The first time many people saw the Moon up close was during a remarkable television event: millions watched live as an American spacecraft, the last of its kind, fell toward certain destruction on the lunar surface.
It was 1965, and the spacecraft was Ranger 9, the final mission in a trail-blazing series of robotic scouting expeditions that made human moon flights possible.
The “certain destruction” part was intentional. The goal of the final Rangers was simply to fly at the Moon, taking as many still pictures as possible with their onboard television cameras before they crashed at several kilometers per second (thousands of miles per hour).
It was a very long road to get even that far. The first six Ranger flights failed before they accomplished their mission, drifting off into space or failing to send word home. Rocket science was still a new business, and NASA was learning the intricacies of interplanetary flight.
With the Cold War rivalry on the line, the Ranger 7 mission finally succeeded in capturing close-up shots of the lunar landscape near Mare Nubium (the “sea of clouds”) in 1964. In celebration, the spot was renamed Mare Cognitum, the “known sea.” Ranger 8 performed reconnaissance at Mare Tranquillitatis, which came in handy before the decade was out. Both missions returned images with a detail never before seen by human beings. Among other things, pictures from the suicide flights appeared to confirm that the lunar surface was solid enough to support the coming landings.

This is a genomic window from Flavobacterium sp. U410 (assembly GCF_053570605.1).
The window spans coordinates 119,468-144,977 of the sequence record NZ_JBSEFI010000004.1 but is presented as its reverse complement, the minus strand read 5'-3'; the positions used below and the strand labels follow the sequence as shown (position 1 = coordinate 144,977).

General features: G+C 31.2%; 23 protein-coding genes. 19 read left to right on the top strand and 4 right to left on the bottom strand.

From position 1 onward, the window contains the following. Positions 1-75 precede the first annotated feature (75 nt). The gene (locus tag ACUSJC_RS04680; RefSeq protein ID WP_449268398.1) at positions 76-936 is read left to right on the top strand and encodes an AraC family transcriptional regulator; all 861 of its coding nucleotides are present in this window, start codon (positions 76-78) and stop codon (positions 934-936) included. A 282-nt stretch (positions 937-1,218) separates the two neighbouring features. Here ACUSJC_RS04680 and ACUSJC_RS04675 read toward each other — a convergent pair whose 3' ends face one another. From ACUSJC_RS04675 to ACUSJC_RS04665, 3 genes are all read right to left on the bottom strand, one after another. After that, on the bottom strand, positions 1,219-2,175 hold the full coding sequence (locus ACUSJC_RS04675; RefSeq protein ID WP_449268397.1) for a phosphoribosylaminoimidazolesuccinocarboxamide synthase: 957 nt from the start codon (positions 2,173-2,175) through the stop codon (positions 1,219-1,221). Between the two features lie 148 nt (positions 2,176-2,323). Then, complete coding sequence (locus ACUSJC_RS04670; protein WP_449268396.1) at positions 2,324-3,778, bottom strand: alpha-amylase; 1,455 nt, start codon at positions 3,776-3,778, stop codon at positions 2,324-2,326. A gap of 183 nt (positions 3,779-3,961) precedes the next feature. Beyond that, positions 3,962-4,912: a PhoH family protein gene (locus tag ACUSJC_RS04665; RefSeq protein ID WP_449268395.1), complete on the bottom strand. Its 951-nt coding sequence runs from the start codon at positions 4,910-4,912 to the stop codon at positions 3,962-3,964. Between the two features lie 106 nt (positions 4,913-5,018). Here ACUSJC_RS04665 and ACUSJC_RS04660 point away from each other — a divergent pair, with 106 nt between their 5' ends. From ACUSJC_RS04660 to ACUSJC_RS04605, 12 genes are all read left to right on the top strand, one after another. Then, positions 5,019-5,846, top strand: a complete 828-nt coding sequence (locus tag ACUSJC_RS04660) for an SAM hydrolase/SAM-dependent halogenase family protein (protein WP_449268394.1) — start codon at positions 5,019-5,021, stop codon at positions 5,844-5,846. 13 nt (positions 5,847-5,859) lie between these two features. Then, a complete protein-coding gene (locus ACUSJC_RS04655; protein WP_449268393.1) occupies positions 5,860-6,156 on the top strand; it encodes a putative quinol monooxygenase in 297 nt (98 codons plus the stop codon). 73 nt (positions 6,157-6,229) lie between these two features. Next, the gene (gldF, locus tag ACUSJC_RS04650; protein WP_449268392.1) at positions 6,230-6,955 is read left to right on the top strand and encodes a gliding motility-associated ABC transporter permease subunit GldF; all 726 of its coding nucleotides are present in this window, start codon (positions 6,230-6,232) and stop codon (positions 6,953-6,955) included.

The last Ranger performed its swan song live. After a 64-hour flight, Ranger 9 arrived at the moon on March 24, 1965 (which incidentally was about a day after the launch of the Gemini III astronauts).
Images from the probe’s six onboard cameras were relayed in real time to a television audience. The BBC reported at the time that “viewers were taken on a dizzying journey as Ranger 9 crashed headlong into the pock-marked crater Alphonsus, near the centre of the Moon’s face.”
Following is a series of images taken during the last 15 minutes of the descent by the spacecraft’s camera “B”. Three large craters are initially visible: Albategnius, 96 km (60 miles) wide, Ptolemaeus, 137 km (85 miles) wide, and Alphonsus, 80 km (50 miles) across, where the probe finally impacts. The final frame here was taken at an altitude of about 13 km.
And these are fun. Turn out the classroom lights, crank up the film projector and enjoy this 60s-vintage review of the Ranger 7 flight and a highlight reel of planetary science in 1965. For additional technical details about the flight, here’s the original JPL report on Ranger 9.
This entry originally appeared as a guest post on The Planetary Society site.